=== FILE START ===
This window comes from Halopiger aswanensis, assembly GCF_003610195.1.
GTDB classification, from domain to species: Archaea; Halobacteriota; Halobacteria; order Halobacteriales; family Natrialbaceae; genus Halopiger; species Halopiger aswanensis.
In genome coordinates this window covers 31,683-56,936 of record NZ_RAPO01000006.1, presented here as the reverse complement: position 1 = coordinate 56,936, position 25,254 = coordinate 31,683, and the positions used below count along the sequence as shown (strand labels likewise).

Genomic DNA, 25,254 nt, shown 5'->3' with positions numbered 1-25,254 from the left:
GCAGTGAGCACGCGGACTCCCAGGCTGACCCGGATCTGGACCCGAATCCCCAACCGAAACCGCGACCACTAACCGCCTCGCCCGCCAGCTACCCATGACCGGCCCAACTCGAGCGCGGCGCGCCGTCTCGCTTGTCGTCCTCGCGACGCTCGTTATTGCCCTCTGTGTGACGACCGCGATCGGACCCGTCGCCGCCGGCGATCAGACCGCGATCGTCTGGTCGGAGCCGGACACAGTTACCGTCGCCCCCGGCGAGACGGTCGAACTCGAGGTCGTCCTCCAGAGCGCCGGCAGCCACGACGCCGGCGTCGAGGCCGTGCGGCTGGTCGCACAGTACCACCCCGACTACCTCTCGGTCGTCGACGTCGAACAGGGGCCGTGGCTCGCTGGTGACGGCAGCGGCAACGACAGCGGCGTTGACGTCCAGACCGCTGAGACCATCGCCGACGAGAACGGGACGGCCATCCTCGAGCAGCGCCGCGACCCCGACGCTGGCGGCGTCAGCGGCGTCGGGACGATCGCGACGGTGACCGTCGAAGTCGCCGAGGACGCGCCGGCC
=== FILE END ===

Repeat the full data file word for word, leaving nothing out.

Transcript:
This window comes from Halopiger aswanensis, assembly GCF_003610195.1.
GTDB classification, from domain to species: Archaea; Halobacteriota; Halobacteria; order Halobacteriales; family Natrialbaceae; genus Halopiger; species Halopiger aswanensis.
In genome coordinates this window covers 31,683-56,936 of record NZ_RAPO01000006.1, presented here as the reverse complement: position 1 = coordinate 56,936, position 25,254 = coordinate 31,683, and the positions used below count along the sequence as shown (strand labels likewise).

Genomic DNA, 25,254 nt, shown 5'->3' with positions numbered 1-25,254 from the left:
GCAGTGAGCACGCGGACTCCCAGGCTGACCCGGATCTGGACCCGAATCCCCAACCGAAACCGCGACCACTAACCGCCTCGCCCGCCAGCTACCCATGACCGGCCCAACTCGAGCGCGGCGCGCCGTCTCGCTTGTCGTCCTCGCGACGCTCGTTATTGCCCTCTGTGTGACGACCGCGATCGGACCCGTCGCCGCCGGCGATCAGACCGCGATCGTCTGGTCGGAGCCGGACACAGTTACCGTCGCCCCCGGCGAGACGGTCGAACTCGAGGTCGTCCTCCAGAGCGCCGGCAGCCACGACGCCGGCGTCGAGGCCGTGCGGCTGGTCGCACAGTACCACCCCGACTACCTCTCGGTCGTCGACGTCGAACAGGGGCCGTGGCTCGCTGGTGACGGCAGCGGCAACGACAGCGGCGTTGACGTCCAGACCGCTGAGACCATCGCCGACGAGAACGGGACGGCCATCCTCGAGCAGCGCCGCGACCCCGACGCTGGCGGCGTCAGCGGCGTCGGGACGATCGCGACGGTGACCGTCGAAGTCGCCGAGGACGCGCCGGCC